African groups received only 5 percent of their total funding for NGOs.
By withholding critical funding from African institutions, Gates ensures that any technologies developed are owned externally to the continent, keeping power consolidated in Global North institutions.
This allows Gates to control which innovations are funded (and which are not). These are, ultimately, capital- and fossil fuel-heavy technologies that are built not for farmers’ local contexts and environments, but for uniformity, so that they can be marketed and sold as much as humanly possible.
The Devastation of Long-term Colonialism
In the long term, Gates’ interventions erode interdependent community practices that have sustained soils and fed people for millennia. They target locally-adapted seeds and self-sufficient farming methods as a threat to the reach of Global North markets. The Gates Foundation’s strategies and funding force farmers into dependency and debt, but are advertised as “charity.”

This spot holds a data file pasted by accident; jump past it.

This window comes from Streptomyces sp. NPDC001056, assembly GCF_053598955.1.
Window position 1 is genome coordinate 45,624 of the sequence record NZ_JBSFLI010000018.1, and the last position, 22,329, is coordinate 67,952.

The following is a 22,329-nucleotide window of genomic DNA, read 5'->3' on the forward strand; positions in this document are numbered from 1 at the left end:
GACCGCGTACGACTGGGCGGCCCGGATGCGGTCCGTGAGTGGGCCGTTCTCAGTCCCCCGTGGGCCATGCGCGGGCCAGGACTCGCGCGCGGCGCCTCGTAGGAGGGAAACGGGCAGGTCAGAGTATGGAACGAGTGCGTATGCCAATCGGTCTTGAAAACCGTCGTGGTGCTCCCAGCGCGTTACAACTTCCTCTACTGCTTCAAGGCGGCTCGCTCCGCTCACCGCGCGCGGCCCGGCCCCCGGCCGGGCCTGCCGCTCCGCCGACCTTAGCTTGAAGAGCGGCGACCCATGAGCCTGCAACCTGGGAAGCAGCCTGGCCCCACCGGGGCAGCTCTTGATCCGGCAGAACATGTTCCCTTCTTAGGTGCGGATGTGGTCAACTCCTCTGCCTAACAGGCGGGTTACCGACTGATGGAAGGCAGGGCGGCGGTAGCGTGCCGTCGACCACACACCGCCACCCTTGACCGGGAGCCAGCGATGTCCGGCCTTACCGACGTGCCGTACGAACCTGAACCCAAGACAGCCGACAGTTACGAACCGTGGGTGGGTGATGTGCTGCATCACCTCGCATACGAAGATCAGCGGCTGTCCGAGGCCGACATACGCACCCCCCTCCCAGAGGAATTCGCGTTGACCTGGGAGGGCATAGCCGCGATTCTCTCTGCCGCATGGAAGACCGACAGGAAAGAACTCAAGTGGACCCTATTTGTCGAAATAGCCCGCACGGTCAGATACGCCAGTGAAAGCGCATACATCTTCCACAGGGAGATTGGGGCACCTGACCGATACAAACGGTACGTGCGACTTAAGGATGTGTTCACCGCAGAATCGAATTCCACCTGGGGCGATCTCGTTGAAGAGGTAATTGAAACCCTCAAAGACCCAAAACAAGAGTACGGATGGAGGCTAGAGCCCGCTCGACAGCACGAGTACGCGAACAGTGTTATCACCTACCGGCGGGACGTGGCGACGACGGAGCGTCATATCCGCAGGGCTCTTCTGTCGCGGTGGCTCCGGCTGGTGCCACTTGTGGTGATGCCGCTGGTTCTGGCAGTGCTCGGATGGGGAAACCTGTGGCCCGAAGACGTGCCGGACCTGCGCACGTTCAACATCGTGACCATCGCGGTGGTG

And at the end of the day, Gates is not accountable to governments or to communities. He was not elected, and there is no mechanism for him to be recalled, challenged, or held responsible for faulty policies. He could suddenly decide that he was no longer interested in supporting agriculture in Africa. In that case, the new food system Gates is importing to the African continent would collapse. Political and economic systems are being drastically altered, all at the whim of one person, one foundation.